Tom Usher went to a flat earth conference in Birmingham, England; he met an array of people who believe that the Earth is flat, because they believe that powerful people have conspired to control the information they receive in order to secure benefits for the elite, and this belief (which has a wealth of evidence to support it!) has been weaponized by crackpots and cynical manipulators to convince them the world is flat (despite the wealth of evidence against this!).
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You likely read about "Mad" Mike Hughes in the news last year – you know, when you weren't busy stockpiling canned goods and potassium Iodide tablets to help deal with the existential dread that's currently gripping the planet. Hughes is the flat-earth loving, paradoxical science-hating DIY rocket designer who stated that he'd blast himself into the sky in a steam-powered, homemade rocket to prove that the earth isn't round.
That was a mouthful, but there's a lot going on here.
The first time that Hughes attempted to fire himself into the air in a blaze of Darwinism, the Department of Land Management shut him down, as his flight path would have taken him into the airspace over public lands. So, Hughes scrubbed the launch. Yesterday, he took another go.
According to the Associated Press, Hughes's steam-powered death chair was able to carry him to a distance of 1,875 feet into the air before he and his capsule floated back to earth, in relative safety, via parachute. When questioned about how he was feeling after surviving his flight, Hughes seemed happy that it was over and done with, citing that his back hurt, but over all he felt relieved that it was over.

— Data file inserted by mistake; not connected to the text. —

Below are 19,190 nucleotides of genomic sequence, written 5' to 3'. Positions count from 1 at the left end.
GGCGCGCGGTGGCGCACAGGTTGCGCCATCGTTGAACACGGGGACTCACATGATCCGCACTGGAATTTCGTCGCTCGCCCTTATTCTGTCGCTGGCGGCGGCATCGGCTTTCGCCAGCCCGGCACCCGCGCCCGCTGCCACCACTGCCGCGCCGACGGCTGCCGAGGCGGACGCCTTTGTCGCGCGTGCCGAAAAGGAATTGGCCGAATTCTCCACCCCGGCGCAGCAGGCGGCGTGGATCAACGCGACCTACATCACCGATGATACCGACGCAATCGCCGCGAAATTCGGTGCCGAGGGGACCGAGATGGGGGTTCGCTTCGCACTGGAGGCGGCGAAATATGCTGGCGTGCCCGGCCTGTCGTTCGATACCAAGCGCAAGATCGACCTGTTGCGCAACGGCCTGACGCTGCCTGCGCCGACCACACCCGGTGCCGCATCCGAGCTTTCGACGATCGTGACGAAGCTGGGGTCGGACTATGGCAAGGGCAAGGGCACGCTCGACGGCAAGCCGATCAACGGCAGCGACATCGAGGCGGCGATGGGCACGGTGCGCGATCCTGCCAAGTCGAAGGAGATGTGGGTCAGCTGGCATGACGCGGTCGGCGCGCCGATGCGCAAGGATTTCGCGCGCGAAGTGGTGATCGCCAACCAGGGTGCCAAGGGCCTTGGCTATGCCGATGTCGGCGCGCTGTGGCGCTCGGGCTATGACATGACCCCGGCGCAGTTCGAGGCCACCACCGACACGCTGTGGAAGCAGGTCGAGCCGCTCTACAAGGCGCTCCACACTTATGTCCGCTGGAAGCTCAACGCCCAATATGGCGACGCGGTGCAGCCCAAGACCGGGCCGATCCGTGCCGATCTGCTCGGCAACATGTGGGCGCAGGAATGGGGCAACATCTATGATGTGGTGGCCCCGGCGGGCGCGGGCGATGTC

No matter what you believe about Hughes' beliefs about the shape of the earth, of the lunacy it takes to strap yourself to the tip of a homemade rocket, you've got to respect that he pulled it off. Maybe he didn't gain as much altitude as he'd wanted. Read the rest
BBC News attended this month's Flat Earth International Conference in Raleigh, North Carolina. I especially appreciate the fine craftsmanship of Chris Pontius, the "professional 'Flat Earth' model artist."
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